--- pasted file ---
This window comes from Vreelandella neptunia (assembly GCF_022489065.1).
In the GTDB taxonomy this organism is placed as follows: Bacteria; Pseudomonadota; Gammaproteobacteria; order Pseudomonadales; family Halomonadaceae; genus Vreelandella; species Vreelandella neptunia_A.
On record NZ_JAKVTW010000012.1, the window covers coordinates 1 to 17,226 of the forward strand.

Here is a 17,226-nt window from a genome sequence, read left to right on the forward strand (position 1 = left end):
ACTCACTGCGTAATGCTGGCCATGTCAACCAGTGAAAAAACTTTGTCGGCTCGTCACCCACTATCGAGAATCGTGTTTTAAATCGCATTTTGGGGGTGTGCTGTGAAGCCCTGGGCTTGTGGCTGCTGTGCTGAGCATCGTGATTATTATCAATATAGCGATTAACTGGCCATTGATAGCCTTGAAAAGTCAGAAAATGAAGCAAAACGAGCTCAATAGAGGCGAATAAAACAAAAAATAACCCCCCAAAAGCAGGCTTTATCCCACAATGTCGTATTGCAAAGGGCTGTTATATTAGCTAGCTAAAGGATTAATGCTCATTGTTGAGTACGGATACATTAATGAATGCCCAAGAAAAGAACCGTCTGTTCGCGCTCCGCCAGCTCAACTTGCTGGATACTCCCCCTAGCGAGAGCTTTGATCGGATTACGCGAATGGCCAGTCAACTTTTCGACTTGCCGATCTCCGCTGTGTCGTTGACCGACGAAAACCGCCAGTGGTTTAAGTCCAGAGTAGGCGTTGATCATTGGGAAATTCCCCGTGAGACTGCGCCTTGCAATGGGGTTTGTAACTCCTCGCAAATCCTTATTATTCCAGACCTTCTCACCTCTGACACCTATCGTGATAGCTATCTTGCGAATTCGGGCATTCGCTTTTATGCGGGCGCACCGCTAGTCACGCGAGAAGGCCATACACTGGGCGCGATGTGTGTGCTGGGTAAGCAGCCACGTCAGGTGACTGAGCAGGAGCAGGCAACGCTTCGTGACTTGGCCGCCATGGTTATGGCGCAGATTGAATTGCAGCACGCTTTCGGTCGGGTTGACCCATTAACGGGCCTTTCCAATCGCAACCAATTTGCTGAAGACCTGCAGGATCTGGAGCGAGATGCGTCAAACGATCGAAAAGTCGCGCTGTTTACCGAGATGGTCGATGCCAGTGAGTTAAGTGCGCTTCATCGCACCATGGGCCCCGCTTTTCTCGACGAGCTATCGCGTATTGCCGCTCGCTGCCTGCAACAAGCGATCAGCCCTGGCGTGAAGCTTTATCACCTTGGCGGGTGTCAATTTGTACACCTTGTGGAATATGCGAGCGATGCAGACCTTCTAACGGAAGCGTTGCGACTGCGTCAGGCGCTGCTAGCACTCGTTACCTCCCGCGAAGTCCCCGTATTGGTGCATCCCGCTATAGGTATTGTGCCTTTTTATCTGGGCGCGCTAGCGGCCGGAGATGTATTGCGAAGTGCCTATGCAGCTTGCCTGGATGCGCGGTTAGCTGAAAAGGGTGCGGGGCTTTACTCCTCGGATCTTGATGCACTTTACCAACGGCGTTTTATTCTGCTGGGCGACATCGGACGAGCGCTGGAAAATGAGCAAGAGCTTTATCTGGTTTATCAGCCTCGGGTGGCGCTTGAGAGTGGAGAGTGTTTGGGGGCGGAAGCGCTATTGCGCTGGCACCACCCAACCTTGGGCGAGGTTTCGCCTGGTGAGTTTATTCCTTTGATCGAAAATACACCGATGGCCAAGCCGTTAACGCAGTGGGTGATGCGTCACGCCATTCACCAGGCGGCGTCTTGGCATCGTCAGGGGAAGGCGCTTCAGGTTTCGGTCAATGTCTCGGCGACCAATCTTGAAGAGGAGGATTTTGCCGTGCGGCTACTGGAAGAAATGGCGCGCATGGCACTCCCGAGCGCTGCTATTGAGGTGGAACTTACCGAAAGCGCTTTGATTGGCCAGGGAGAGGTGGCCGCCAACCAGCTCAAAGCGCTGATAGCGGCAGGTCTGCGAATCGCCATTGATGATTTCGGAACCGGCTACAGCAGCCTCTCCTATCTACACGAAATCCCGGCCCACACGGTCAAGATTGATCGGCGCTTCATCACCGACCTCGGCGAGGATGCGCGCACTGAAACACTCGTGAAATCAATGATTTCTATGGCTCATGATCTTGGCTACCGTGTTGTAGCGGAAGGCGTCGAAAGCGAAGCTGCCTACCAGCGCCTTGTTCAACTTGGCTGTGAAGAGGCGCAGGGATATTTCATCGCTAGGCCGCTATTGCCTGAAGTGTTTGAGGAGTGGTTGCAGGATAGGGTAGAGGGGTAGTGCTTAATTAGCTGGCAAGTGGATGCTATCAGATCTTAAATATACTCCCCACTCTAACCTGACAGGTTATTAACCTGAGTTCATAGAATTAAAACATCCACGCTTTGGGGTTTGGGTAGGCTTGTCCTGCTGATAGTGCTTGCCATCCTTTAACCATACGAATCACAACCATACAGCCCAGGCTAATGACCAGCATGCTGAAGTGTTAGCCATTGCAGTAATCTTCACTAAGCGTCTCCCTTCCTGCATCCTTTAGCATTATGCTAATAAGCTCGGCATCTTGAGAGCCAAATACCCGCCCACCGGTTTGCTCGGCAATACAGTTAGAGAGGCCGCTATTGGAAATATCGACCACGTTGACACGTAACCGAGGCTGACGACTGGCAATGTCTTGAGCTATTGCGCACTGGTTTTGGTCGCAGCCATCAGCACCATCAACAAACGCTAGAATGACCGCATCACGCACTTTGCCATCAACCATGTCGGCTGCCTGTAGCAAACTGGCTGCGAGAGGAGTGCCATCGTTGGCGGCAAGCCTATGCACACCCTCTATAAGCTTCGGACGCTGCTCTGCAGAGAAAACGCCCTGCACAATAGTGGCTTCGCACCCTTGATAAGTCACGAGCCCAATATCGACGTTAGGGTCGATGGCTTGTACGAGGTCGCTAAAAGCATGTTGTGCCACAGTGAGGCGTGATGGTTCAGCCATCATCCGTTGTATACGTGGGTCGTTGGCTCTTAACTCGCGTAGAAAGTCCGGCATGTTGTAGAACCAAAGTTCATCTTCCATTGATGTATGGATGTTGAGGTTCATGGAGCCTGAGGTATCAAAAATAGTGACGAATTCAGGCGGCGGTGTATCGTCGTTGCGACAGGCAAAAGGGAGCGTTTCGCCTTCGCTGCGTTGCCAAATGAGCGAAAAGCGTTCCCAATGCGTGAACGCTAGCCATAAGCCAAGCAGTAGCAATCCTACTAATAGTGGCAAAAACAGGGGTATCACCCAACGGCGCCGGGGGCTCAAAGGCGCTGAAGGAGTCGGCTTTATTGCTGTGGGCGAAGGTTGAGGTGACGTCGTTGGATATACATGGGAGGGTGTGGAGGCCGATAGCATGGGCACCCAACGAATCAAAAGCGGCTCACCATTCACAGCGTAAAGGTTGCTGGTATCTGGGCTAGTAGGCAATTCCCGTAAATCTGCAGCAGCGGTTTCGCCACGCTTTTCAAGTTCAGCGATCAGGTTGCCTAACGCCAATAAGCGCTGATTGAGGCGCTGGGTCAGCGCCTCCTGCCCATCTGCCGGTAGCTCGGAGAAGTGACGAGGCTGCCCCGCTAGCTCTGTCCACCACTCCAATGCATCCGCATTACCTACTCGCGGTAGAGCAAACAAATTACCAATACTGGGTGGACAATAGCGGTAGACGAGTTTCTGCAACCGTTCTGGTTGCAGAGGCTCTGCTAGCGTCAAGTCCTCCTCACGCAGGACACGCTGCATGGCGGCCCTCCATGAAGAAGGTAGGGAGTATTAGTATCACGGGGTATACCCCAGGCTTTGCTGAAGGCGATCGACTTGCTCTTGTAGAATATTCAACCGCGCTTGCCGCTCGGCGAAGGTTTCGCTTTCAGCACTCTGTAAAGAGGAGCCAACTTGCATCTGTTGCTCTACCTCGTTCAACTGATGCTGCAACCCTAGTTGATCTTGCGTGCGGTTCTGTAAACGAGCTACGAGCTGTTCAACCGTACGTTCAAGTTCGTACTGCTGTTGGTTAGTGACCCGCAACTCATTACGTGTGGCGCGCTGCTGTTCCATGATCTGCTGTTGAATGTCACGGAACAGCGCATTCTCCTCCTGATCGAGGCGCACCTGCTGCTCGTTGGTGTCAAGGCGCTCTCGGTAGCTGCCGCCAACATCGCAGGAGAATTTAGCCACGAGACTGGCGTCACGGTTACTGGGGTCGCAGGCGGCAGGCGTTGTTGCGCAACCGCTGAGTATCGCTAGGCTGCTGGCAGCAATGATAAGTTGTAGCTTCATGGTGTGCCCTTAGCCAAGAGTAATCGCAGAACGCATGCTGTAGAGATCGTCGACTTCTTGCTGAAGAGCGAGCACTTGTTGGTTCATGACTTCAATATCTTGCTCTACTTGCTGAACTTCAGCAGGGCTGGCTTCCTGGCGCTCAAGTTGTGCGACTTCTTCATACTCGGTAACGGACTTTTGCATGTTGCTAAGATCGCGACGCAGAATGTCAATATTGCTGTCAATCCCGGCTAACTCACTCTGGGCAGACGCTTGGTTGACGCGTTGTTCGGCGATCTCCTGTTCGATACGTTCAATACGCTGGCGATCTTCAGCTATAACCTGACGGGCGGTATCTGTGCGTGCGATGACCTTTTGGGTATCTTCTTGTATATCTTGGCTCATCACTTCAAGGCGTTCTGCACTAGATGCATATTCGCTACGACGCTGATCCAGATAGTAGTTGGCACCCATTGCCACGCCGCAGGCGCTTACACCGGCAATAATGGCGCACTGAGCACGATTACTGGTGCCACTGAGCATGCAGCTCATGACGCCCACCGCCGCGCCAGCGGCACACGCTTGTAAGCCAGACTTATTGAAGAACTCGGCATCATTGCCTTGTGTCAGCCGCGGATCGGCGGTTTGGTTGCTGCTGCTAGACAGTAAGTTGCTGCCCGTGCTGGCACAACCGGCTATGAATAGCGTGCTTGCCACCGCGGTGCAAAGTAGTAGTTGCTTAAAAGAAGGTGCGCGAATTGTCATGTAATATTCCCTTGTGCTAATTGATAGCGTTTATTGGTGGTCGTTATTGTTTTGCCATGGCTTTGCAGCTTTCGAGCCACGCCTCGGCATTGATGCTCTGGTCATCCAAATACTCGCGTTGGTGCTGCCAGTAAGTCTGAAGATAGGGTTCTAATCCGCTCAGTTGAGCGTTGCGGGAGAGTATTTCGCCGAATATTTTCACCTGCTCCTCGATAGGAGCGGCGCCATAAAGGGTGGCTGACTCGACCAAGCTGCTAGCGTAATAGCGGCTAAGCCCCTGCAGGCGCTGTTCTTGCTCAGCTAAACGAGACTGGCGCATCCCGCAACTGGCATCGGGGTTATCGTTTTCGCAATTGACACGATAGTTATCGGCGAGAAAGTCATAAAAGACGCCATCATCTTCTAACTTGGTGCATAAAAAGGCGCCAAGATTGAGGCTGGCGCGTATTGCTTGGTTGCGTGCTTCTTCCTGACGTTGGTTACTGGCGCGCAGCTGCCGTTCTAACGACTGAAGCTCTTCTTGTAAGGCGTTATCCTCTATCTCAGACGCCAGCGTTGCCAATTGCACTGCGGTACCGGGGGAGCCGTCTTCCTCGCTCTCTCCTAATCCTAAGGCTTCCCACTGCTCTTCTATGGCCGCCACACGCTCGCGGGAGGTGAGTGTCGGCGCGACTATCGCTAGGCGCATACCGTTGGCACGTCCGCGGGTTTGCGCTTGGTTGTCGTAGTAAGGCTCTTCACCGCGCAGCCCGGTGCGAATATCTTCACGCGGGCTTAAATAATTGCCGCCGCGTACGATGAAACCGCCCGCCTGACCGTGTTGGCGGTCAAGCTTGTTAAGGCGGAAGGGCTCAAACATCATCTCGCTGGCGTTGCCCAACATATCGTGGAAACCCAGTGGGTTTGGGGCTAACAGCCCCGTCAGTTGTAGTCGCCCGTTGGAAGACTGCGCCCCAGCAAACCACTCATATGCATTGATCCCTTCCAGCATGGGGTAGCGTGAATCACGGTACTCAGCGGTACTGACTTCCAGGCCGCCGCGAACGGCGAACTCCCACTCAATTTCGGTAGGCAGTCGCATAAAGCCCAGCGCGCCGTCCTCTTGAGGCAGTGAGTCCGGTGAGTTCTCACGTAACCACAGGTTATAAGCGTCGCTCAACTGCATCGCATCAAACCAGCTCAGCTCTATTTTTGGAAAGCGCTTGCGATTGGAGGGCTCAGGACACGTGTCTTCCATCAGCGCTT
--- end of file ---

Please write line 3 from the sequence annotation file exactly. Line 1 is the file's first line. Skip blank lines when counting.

On record NZ_JAKVTW010000012.1, the window covers coordinates 1 to 17,226 of the forward strand.